Metro UI – 21st Century Revolutionist

Microsoft has not so suddenly introduced the Metro style user interface (UI) to the masses via the Windows Phone, updated Xbox menu navigation and the soon to be released Windows 8 CTP (the developer preview is available here). A few things come to mind with this new UI namely its ability to foster interaction by touch rather than with the typical keyboard and mouse. Bill Buxton is definitely a proponent of clean design and one who thinks more about the social experience one has with the UI rather than emphasizing the product’s features and capabilities.

Of course design is subjective but my view is that Metro is a major step forward in terms of usability as well as reaching a broad array of devices. I believe the live tiles are beneficial as it eliminates the need to constantly check for updates as well as chrome less applications that focus on the content and not the peripherals.

What should be noted is that the Metro design is more of a philosophy as opposed to a hard and fast mandate of how applications should be created. Sure, there are guidelines but it’s the overall theme/concept that should be understood. The principles are simple really, whereas the information being portrayed should be clear, easily accessible and the application should have an engaging experience.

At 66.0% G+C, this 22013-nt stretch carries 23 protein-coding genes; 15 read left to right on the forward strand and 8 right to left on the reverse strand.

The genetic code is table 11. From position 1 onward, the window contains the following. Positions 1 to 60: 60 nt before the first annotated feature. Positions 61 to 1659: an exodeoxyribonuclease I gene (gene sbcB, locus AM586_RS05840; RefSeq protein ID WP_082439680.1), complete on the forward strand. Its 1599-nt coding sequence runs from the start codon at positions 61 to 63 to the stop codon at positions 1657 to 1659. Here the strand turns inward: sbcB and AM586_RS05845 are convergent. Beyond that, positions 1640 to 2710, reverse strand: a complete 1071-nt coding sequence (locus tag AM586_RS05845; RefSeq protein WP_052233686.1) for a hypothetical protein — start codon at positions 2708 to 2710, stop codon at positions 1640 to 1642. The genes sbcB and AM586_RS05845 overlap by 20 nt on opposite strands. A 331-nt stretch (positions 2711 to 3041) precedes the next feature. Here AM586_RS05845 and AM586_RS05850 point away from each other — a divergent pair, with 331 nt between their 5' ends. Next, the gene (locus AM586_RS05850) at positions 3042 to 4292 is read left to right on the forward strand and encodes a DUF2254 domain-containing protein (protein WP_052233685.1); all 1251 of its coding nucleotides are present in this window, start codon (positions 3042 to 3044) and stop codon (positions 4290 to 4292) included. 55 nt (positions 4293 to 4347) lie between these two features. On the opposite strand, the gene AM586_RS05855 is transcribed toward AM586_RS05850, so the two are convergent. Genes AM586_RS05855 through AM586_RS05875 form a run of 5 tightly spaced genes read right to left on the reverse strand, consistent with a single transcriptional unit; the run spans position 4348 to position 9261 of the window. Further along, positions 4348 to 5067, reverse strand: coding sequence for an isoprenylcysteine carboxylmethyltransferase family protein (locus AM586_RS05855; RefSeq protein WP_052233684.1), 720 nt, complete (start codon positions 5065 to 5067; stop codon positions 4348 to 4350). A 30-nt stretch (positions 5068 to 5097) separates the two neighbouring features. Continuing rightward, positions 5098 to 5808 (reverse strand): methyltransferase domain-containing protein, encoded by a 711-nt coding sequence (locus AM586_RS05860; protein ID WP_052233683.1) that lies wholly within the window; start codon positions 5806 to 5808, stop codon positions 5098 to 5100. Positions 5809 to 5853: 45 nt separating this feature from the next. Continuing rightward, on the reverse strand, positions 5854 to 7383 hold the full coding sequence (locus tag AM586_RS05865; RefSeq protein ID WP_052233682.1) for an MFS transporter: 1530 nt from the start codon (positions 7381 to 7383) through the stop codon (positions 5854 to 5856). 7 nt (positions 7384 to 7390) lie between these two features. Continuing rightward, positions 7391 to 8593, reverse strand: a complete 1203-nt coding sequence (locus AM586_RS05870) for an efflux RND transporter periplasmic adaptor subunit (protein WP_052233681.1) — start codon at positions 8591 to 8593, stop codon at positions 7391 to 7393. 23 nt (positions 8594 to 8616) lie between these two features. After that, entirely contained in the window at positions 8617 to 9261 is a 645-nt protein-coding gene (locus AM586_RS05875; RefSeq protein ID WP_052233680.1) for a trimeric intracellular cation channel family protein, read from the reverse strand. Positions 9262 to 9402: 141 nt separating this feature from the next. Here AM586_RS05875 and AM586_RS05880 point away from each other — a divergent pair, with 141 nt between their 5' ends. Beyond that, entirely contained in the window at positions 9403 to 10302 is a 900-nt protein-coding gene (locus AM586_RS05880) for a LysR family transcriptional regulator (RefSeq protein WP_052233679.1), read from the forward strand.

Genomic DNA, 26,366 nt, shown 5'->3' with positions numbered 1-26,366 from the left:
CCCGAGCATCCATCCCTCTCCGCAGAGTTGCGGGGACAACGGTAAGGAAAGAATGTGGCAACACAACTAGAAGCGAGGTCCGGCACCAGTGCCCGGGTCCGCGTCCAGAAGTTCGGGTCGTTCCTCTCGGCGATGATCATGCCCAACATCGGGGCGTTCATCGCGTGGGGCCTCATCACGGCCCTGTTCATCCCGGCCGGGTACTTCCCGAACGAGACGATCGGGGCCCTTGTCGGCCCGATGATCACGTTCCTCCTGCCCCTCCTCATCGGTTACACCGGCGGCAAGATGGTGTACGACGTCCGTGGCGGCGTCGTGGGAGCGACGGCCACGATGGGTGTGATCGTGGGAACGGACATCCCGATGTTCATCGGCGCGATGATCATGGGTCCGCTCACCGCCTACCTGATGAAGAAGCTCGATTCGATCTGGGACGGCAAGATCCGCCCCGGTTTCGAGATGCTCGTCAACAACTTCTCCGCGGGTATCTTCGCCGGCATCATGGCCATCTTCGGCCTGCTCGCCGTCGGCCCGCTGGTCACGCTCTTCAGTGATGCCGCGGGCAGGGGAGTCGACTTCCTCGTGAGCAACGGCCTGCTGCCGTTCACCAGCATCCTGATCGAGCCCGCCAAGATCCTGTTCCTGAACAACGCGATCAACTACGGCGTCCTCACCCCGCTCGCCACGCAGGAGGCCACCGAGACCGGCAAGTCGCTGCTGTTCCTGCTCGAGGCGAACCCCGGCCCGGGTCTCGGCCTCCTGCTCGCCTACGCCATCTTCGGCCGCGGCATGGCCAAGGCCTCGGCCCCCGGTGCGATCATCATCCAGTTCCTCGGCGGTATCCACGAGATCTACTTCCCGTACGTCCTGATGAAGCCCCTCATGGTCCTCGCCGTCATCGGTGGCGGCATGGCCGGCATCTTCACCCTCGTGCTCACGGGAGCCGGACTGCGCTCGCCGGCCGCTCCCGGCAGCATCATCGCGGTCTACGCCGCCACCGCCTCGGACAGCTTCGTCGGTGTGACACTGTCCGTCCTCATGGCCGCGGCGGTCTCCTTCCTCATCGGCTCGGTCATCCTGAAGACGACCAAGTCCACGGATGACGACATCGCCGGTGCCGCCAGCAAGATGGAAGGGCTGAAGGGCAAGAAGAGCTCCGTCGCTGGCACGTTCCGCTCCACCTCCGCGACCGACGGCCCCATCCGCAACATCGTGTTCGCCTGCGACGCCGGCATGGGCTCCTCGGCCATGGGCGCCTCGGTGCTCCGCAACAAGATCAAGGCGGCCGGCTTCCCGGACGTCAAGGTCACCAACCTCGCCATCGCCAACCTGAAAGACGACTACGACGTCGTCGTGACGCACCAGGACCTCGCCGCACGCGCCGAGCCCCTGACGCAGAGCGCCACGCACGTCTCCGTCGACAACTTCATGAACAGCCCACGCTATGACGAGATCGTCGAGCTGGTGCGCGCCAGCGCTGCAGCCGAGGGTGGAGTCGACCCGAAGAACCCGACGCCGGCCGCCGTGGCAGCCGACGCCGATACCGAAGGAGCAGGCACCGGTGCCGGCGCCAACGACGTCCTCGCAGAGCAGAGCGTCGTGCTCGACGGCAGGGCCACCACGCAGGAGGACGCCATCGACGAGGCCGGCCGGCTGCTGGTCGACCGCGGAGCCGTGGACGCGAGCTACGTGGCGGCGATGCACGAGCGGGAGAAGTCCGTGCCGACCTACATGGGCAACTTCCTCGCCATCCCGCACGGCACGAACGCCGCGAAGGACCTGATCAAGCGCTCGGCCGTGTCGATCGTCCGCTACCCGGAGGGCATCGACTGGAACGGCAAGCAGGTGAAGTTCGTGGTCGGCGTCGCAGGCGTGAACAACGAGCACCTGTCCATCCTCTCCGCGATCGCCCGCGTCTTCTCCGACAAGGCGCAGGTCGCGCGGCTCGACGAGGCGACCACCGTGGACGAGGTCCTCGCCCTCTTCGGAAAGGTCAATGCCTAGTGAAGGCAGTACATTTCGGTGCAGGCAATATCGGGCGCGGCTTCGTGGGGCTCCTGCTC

Inevitably Metro will be (and already has been) compared to Apple and Google’s UI. Is one better than the other? It depends. There are advocates and detractors in both camps and there is certainly no shortage of passionate responses by each group however if you look closely at Metro, it’s movement away from a sea of icons to tiles that are composed of panorama and pivot components (among others) is a perfect marriage.

Now no matter how good a design framework is developers, first and foremost need to be recognized and brought into the fold. Look no further than Apple’s App Store as those “apps” didn’t develop themselves and having the developer community onboard is essential. Therefore, incorporating HTML5, JavaScript, CSS along with the .NET Framework (i.e. C# and/or VB) will provide a wide range of developers the opportunity to use the tools and technology they’re most comfortable with and not force an additional learning curve.

So what does the future hold for Metro? Well if the cross-product group implementation is any indication it appears that it will become the de facto standard. While I don’t have a crystal ball to peer into the future, my hope is that Metro will resonate not only with end users but developers as well.

For more information about application development concerning Metro and the design guidelines, please visit the following sites: